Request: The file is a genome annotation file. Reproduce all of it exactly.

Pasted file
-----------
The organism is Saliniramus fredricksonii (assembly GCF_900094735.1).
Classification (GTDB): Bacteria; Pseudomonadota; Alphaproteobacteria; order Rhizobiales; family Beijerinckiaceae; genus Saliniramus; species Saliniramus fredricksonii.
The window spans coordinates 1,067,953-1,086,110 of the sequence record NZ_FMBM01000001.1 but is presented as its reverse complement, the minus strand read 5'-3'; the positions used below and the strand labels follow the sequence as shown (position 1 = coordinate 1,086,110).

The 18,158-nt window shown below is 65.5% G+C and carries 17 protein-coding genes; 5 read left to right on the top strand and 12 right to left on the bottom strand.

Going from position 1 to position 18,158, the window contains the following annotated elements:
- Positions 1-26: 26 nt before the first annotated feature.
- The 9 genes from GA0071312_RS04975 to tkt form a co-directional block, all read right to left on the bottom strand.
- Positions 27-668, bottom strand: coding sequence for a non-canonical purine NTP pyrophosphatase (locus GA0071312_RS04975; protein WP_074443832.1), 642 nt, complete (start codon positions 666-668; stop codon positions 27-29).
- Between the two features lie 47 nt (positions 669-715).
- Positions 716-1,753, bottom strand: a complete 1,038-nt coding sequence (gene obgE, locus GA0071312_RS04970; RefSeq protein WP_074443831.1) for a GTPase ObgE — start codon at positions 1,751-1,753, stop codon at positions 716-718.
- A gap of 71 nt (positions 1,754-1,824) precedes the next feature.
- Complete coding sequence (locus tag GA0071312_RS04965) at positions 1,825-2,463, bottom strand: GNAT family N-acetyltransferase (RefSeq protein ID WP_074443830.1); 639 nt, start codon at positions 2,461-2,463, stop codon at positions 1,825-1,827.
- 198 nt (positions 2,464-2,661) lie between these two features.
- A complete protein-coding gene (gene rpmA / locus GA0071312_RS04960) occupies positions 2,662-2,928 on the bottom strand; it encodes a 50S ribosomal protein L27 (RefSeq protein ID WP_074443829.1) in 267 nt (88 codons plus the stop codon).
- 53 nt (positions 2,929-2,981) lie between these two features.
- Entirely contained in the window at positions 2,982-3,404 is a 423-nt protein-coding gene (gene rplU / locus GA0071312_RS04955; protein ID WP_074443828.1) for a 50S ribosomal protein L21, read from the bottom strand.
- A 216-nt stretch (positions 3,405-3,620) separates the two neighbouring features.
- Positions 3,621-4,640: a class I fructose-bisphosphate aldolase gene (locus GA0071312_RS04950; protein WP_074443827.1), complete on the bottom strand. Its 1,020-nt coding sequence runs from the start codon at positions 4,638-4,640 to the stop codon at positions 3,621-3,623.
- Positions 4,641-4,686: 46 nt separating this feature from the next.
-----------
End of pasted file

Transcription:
The organism is Saliniramus fredricksonii (assembly GCF_900094735.1).
Classification (GTDB): Bacteria; Pseudomonadota; Alphaproteobacteria; order Rhizobiales; family Beijerinckiaceae; genus Saliniramus; species Saliniramus fredricksonii.
The window spans coordinates 1,067,953-1,086,110 of the sequence record NZ_FMBM01000001.1 but is presented as its reverse complement, the minus strand read 5'-3'; the positions used below and the strand labels follow the sequence as shown (position 1 = coordinate 1,086,110).

The 18,158-nt window shown below is 65.5% G+C and carries 17 protein-coding genes; 5 read left to right on the top strand and 12 right to left on the bottom strand.

Going from position 1 to position 18,158, the window contains the following annotated elements:
- Positions 1-26: 26 nt before the first annotated feature.
- The 9 genes from GA0071312_RS04975 to tkt form a co-directional block, all read right to left on the bottom strand.
- Positions 27-668, bottom strand: coding sequence for a non-canonical purine NTP pyrophosphatase (locus GA0071312_RS04975; protein WP_074443832.1), 642 nt, complete (start codon positions 666-668; stop codon positions 27-29).
- Between the two features lie 47 nt (positions 669-715).
- Positions 716-1,753, bottom strand: a complete 1,038-nt coding sequence (gene obgE, locus GA0071312_RS04970; RefSeq protein WP_074443831.1) for a GTPase ObgE — start codon at positions 1,751-1,753, stop codon at positions 716-718.
- A gap of 71 nt (positions 1,754-1,824) precedes the next feature.
- Complete coding sequence (locus tag GA0071312_RS04965) at positions 1,825-2,463, bottom strand: GNAT family N-acetyltransferase (RefSeq protein ID WP_074443830.1); 639 nt, start codon at positions 2,461-2,463, stop codon at positions 1,825-1,827.
- 198 nt (positions 2,464-2,661) lie between these two features.
- A complete protein-coding gene (gene rpmA / locus GA0071312_RS04960) occupies positions 2,662-2,928 on the bottom strand; it encodes a 50S ribosomal protein L27 (RefSeq protein ID WP_074443829.1) in 267 nt (88 codons plus the stop codon).
- 53 nt (positions 2,929-2,981) lie between these two features.
- Entirely contained in the window at positions 2,982-3,404 is a 423-nt protein-coding gene (gene rplU / locus GA0071312_RS04955; protein ID WP_074443828.1) for a 50S ribosomal protein L21, read from the bottom strand.
- A 216-nt stretch (positions 3,405-3,620) separates the two neighbouring features.
- Positions 3,621-4,640: a class I fructose-bisphosphate aldolase gene (locus GA0071312_RS04950; protein WP_074443827.1), complete on the bottom strand. Its 1,020-nt coding sequence runs from the start codon at positions 4,638-4,640 to the stop codon at positions 3,621-3,623.
- Positions 4,641-4,686: 46 nt separating this feature from the next.